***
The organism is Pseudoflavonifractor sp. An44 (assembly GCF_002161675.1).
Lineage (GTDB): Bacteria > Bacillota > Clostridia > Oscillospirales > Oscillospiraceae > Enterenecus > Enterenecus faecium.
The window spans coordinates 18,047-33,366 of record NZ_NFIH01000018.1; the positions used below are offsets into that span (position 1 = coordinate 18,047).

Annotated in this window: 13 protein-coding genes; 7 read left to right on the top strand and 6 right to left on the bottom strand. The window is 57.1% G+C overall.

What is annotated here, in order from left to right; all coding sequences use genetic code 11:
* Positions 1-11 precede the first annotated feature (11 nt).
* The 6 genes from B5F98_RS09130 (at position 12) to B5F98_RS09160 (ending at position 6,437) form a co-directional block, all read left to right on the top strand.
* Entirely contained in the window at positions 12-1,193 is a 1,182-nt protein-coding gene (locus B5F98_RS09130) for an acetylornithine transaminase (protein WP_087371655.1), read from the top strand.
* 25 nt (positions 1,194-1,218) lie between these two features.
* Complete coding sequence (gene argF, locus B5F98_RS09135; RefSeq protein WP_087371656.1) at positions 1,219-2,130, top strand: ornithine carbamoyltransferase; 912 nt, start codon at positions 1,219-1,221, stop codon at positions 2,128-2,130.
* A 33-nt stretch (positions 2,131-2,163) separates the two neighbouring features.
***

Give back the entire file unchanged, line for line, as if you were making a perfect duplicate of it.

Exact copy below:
The organism is Pseudoflavonifractor sp. An44 (assembly GCF_002161675.1).
Lineage (GTDB): Bacteria > Bacillota > Clostridia > Oscillospirales > Oscillospiraceae > Enterenecus > Enterenecus faecium.
The window spans coordinates 18,047-33,366 of record NZ_NFIH01000018.1; the positions used below are offsets into that span (position 1 = coordinate 18,047).

Annotated in this window: 13 protein-coding genes; 7 read left to right on the top strand and 6 right to left on the bottom strand. The window is 57.1% G+C overall.

What is annotated here, in order from left to right; all coding sequences use genetic code 11:
* Positions 1-11 precede the first annotated feature (11 nt).
* The 6 genes from B5F98_RS09130 (at position 12) to B5F98_RS09160 (ending at position 6,437) form a co-directional block, all read left to right on the top strand.
* Entirely contained in the window at positions 12-1,193 is a 1,182-nt protein-coding gene (locus B5F98_RS09130) for an acetylornithine transaminase (protein WP_087371655.1), read from the top strand.
* 25 nt (positions 1,194-1,218) lie between these two features.
* Complete coding sequence (gene argF, locus B5F98_RS09135; RefSeq protein WP_087371656.1) at positions 1,219-2,130, top strand: ornithine carbamoyltransferase; 912 nt, start codon at positions 1,219-1,221, stop codon at positions 2,128-2,130.
* A 33-nt stretch (positions 2,131-2,163) separates the two neighbouring features.